The perfect location is not always possible, but there are a few important things to remember when planning the area you will use.

  • Sunlight is important and your garden will do best if it gets full sun
  • 6 hours a day of direct sun is the minimum needed by most vegetable plants for optimum growth
  • Leafy crops like lettuce and spinach produce reasonably well in a partly shaded location
  • Root crops such as carrots and beets need more light than leafy vegetables, but may do well in a garden that receives only morning sun
  • Fruiting plants such as peppers, tomatoes, and beans are sun worshipers and will yield poorly, if at all, with less than 6 hours of direct sun
  • If your garden is shaded, experiment with the more shade‐tolerant vegetables to see which do best and put the full‐sun plants in containers that can be placed in a sunny area of your yard.

Just like some farm animals, there are also some vegetables that when planted next to one another, do not grow well. Companion planning is something that many amateur gardeners overlook but it could mean the difference between producing crops or not. Certain plants love each other and certain plants hate each other. This system of planning can be complex and even overwhelming, but planning and preparation can often alleviate that. As you gain more knowledge and experience as a gardener, companion planting will become clearer. Some planting techniques are related to health, nutrition, physical compliments, weeds, insect and animal relationships.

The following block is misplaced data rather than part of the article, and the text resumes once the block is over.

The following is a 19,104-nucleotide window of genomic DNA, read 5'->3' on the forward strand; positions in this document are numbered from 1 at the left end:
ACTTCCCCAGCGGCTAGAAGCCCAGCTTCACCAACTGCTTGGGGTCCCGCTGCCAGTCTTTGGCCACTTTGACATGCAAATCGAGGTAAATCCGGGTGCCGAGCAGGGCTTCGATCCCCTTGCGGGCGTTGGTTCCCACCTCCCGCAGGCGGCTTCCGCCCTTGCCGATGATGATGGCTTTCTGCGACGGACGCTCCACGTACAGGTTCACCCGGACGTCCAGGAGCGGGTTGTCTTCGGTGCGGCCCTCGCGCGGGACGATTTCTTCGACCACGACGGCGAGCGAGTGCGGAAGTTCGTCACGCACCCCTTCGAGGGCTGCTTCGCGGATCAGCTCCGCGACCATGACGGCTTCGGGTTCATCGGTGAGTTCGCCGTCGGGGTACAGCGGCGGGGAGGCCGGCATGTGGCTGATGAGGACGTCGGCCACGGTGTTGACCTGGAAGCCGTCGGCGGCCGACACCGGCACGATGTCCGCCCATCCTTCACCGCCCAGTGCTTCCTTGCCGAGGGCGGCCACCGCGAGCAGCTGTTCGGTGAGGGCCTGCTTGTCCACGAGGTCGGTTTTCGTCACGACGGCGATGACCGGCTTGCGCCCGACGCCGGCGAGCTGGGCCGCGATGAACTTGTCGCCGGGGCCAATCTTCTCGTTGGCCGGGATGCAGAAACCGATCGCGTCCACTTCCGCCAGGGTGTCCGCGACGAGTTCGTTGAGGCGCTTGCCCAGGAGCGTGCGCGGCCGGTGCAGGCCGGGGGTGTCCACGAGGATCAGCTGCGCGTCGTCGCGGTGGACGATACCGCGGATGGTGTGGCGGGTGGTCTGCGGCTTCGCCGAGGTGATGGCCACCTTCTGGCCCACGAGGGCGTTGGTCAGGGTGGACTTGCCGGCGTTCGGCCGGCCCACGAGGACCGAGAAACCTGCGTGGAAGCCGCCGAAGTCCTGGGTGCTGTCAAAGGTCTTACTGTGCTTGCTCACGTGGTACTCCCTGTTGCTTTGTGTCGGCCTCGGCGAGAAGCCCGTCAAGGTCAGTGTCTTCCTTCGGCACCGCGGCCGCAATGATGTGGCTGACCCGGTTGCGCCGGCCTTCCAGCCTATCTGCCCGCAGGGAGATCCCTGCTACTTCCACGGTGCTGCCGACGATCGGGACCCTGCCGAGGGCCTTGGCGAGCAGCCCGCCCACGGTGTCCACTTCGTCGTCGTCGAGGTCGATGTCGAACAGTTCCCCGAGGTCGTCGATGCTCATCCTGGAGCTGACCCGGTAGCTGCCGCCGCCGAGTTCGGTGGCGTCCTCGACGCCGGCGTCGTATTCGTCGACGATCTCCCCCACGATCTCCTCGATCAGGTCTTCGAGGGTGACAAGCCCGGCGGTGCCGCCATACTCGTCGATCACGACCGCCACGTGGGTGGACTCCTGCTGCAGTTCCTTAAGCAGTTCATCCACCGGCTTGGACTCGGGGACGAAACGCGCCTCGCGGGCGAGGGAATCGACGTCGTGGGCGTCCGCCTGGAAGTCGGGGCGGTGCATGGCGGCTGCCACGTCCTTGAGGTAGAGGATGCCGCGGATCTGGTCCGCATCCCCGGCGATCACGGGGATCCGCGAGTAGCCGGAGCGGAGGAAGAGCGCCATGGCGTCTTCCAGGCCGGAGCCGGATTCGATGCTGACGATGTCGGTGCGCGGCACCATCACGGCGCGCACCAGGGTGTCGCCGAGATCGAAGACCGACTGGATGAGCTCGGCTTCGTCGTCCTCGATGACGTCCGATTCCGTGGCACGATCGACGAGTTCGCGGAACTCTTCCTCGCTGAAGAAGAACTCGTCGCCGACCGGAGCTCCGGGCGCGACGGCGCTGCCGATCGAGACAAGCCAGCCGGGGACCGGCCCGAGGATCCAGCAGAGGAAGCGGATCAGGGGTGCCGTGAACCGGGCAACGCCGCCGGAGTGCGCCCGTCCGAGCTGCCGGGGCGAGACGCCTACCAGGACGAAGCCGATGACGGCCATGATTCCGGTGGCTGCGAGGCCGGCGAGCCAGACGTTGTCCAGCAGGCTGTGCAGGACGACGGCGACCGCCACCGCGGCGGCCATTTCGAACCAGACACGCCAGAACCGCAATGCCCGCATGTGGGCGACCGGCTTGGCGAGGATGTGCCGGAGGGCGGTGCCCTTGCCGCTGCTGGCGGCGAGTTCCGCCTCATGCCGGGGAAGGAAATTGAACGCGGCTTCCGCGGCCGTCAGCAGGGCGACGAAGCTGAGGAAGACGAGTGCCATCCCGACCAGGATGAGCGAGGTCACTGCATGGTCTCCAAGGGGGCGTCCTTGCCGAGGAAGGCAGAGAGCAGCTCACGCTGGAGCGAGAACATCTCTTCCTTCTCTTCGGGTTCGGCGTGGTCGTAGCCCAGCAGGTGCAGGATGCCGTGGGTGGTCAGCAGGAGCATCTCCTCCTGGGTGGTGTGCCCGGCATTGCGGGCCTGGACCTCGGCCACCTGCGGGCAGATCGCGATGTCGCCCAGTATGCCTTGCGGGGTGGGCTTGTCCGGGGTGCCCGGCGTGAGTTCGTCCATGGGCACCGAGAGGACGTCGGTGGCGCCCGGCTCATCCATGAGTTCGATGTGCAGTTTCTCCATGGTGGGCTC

Companion Planting Chart for Vegetables

Plant (Vegetable)
Good Companions
Bad Companions
Asparagus
Tomatoes, parsley, basil
Beans
Potatoes, carrots, cucumbers, cauliflower,
cabbage, eggplant, summer savory, most
other vegetables and herbs
Onions, garlic, gladiolus, chives
Beans, bushPotatoes, cucumbers, corn, strawberries, celery, summer savoryOnions
Beans, poleCorn, summer savory, sunflowerOnions, beets, kohlrabi, cabbage
BeetsOnions, KohlrabiPole beans
Cabbage family (cabbage, cauliflower, kale, kohlrabi, broccoli)Aromatic plants, potatoes, celery, dill, hyssop, chamomile, sage, peppermint, rosemary, beets, onionsStrawberries, tomatoes, pole beans
Carrots
Peas, leaf lettuce, chives, onions, leeks,
rosemary, sage, tomatoes
Dill
CeleryLeeks, tomatoes, bush beans, cauliflower,cabbage
ChivesCarrots, tomatoesPeas, beans
CornPotatoes, peas, beans, cucumbers, melons, pumpkins, squashTomato
CucumbersBeans, corn, peas, radishes, sunflowers, lettucePotatoes, aromatic herbs
EggplantBeans, potatoes, spinach
LeeksOnions, celery, carrots
LettuceCarrots and radishes (lettuce, carrots, and radishes make a strong team grown together), strawberries, cucumbers, onions
MelonsCorn, Nasturtium, Radish
Onions(garlic)Beets, strawberries, tomatoes, lettuce, summer savory, leeks, chamomile (sparsely), pepperPeas, beans
ParsleyTomatoes, asparagus
PeasCarrots, turnips, radishes, cucumbers, corn, beans, most vegetables and herbsonions, garlic, gladiolus, potatoes, chives
PotatoesBeans, corn, cabbage, horseradish (should be planted at the corners of the patch), marigolds, eggplant (as a lure for the Colorado potato beetle)Pumpkins, squash, cucumbers, sunflowers, tomatoes, raspberries
PepperOnion
PumpkinsCornPotatoes
RadishesPeas, nasturtiums, lettuce, melons, cucumbersHyssop
SoybeansGrows with anything, helps everything
SpinachStrawberries, eggplant
SquashNasturtiums, cornPotatoes
StrawberriesBush beans, spinach, borage, lettuce (as a border), onionsCabbage
SunflowersCucumbersPotatoes
TomatoesChives, onions, parsley, asparagus, marigolds, nasturtiums, carrotsCorn, Kohlrabi